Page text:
Your first stop in Denver’s most eclectic neighborhood should be Board Game Republic. Compete against your friends in one of 750 games (it’s just $5 per person to play) with your choice of Colorado-made wine, beer, or spirits. A 15-minute walk along East First Avenue brings your first taste of the strip’s affinity for neighborhood pubs: Historians Ale House is always brimming with people looking for local draft beer and a rooftop deck to enjoy it on.
Just across the intersection sits Sputnik, a hipster-fied South Broadway institution with a fantastic vegan menu and drinks like the Thor (jalapeño-infused tequila, ginger beer, and lime). The adjoining Hi-Dive live music venue is one of many in this area. Your first drink and a show will be a couple of blocks down at Skylark Lounge. The two-story dive is covered in vintage photos, has billiards upstairs, and a full calendar of talented musicians.
Walk into a different world a block away at Adrift Tiki Bar. The tropical vibe of your Macadamia Nut Chi-Chi extends to the kitschy-in-the-best-way décor. The trend of fantastic scenery continues at The White Whale Room; the nautical-themed space (white benches are shaped like whale bones) contrasts the timeless cocktail menu of tipples such as the sloe gin fizz or Hemingway daiquiri.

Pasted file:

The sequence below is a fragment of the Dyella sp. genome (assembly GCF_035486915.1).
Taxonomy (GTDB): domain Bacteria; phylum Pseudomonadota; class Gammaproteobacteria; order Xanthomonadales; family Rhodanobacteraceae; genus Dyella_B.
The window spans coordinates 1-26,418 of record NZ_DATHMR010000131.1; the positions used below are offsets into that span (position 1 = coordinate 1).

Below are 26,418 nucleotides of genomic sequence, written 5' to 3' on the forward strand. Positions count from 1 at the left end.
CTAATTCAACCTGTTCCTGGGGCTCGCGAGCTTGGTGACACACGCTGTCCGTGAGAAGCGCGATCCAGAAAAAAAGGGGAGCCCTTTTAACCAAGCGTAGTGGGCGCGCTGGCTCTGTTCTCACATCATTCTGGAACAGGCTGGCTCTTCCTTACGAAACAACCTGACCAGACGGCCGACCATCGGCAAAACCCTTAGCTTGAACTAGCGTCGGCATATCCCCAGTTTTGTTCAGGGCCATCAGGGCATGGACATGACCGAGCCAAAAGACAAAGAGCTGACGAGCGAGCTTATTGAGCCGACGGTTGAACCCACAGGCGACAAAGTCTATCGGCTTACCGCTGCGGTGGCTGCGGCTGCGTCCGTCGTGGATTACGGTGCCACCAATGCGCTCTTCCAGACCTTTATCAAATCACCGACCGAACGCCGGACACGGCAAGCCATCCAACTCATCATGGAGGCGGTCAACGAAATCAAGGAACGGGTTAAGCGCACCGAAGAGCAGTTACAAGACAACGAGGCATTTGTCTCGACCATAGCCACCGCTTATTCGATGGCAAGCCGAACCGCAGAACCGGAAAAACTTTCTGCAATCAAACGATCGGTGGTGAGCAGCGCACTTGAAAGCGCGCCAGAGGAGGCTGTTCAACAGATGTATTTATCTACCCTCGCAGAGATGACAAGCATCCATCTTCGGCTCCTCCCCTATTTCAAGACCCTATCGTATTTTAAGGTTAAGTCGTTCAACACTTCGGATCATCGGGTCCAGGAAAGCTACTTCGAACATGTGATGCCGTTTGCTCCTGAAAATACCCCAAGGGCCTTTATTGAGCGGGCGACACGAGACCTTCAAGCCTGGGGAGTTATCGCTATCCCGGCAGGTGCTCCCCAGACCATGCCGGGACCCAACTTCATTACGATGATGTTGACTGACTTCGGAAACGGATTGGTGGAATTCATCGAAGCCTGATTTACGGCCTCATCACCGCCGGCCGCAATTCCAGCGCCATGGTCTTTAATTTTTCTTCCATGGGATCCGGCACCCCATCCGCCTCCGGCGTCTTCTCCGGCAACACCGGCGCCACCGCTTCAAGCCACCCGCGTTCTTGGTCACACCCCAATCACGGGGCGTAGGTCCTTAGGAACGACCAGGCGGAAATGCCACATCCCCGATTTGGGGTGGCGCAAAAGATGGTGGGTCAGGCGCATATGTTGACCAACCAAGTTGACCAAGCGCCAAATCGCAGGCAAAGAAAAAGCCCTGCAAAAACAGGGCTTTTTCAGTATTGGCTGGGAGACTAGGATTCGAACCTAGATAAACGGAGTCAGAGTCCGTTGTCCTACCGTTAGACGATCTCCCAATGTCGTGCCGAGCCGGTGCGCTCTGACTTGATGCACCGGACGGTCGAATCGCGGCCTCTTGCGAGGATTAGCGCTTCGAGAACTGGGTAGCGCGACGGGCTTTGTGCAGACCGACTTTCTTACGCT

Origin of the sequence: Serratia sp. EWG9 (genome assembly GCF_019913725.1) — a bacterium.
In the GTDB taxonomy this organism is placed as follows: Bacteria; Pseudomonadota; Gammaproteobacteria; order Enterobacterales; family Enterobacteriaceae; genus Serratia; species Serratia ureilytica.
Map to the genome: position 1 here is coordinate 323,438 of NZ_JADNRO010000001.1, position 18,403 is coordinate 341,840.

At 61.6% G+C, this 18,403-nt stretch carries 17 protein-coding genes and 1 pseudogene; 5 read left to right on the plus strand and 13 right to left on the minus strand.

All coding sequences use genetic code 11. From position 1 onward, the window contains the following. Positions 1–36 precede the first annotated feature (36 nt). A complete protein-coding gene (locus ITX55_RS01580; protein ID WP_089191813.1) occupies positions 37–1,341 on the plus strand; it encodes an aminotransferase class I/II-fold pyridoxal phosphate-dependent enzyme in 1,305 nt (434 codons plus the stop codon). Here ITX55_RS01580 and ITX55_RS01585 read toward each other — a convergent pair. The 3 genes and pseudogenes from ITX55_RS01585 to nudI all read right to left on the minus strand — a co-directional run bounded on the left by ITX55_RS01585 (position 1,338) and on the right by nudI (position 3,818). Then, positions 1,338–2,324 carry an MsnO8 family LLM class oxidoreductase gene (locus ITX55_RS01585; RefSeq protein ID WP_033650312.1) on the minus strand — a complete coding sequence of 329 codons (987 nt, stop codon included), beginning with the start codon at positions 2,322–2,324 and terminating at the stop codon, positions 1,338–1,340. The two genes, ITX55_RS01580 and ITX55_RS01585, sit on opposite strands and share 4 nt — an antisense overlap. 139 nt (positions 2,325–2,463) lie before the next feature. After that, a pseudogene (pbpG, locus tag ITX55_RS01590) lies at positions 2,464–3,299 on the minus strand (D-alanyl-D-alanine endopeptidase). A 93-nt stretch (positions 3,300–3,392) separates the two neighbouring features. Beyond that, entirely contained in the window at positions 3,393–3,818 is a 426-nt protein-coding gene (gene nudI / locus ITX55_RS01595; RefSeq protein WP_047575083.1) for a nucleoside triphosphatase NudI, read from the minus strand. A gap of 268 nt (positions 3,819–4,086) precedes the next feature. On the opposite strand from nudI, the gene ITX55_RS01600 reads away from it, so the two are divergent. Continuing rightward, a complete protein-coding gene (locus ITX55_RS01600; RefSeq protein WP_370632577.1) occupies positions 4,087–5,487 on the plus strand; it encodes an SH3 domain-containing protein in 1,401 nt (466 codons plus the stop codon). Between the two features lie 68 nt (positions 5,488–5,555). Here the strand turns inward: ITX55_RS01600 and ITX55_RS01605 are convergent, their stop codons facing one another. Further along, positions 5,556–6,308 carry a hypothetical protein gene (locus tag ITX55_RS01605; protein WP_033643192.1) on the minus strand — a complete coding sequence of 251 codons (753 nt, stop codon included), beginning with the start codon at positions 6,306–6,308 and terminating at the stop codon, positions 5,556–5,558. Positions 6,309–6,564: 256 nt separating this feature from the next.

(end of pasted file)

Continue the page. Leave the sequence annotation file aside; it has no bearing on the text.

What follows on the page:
A slightly longer walk brings you to Syntax Physic Opera, a “multisensory music venue, eatery, and art bar.” The cocktail menu leans heavily on locally distilled CapRock spirits and was crafted, in part, by local musician Nate Meese. A mile away is Palenque Mezcaleria, Denver’s only mezcal-focused bar, which has more than 100 bottles to choose from.
Your options get a little simpler at Dive Inn, where the expected cheap booze can be enjoyed in an unusual setting: the bow of a boat situated in the middle of the main room. Wrap up the evening in the comfort of Grandma’s House, a three-year-old brewery where the nostalgia extends from the crocheted tap handles to the Nintendo.